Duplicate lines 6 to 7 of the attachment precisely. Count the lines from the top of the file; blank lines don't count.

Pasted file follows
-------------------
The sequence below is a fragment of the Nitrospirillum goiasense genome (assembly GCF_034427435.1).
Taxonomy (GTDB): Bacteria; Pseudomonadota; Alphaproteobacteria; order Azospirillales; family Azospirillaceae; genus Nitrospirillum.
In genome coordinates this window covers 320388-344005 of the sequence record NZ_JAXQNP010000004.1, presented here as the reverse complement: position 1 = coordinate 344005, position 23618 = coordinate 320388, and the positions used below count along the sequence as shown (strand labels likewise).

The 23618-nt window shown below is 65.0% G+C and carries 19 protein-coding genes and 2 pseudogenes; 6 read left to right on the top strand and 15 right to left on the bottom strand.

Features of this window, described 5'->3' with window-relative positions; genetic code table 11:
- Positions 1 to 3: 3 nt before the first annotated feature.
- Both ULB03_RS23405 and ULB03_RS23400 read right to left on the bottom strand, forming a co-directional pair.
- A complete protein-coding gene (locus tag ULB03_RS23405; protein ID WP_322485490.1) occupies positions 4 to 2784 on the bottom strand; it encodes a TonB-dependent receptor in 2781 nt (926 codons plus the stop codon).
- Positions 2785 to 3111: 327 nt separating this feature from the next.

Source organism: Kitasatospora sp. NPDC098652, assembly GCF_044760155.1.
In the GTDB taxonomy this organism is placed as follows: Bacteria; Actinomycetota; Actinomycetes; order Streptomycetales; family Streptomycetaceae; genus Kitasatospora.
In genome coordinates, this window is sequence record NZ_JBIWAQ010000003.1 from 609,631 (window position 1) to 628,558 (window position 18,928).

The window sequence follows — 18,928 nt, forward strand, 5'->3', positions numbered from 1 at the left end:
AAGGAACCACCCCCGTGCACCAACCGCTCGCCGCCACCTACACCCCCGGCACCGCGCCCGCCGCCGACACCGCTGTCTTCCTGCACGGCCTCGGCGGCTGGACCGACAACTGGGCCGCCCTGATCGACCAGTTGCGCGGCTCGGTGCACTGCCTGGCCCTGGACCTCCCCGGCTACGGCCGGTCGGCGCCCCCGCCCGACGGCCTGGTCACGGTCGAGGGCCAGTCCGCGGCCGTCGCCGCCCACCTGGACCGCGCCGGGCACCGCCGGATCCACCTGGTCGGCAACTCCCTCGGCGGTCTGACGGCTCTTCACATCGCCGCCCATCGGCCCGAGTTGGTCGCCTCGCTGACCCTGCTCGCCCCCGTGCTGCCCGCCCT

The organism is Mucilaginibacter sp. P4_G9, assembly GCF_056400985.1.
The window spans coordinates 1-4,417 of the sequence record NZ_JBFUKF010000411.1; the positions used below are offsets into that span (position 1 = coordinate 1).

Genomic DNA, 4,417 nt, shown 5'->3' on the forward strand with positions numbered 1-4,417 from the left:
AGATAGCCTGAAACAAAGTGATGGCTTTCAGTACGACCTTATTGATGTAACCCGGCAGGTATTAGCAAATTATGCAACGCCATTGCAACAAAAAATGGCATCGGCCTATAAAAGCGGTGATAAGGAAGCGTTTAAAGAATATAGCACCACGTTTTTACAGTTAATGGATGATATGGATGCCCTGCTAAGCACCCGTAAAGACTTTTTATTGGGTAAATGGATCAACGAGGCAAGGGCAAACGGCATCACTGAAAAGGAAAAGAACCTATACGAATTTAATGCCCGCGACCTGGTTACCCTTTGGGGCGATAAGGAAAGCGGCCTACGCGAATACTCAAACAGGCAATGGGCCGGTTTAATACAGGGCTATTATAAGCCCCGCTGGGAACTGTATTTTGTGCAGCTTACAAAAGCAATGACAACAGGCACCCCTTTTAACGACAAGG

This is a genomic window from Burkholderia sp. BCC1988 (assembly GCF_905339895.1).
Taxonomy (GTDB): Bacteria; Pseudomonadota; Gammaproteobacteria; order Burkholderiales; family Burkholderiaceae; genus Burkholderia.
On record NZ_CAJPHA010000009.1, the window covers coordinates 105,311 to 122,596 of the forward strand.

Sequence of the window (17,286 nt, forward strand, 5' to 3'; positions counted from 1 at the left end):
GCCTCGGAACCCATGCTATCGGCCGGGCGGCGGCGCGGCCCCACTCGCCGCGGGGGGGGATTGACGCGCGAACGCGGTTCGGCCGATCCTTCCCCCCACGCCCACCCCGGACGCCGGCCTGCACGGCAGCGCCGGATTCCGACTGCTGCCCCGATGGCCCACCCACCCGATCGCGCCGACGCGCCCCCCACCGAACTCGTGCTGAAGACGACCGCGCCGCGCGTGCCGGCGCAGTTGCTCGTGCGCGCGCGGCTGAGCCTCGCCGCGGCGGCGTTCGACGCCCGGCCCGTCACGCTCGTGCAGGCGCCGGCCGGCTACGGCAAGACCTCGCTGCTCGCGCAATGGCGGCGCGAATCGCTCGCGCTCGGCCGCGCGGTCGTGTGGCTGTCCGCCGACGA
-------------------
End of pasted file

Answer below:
- Positions 1 to 3: 3 nt before the first annotated feature.
- Both ULB03_RS23405 and ULB03_RS23400 read right to left on the bottom strand, forming a co-directional pair.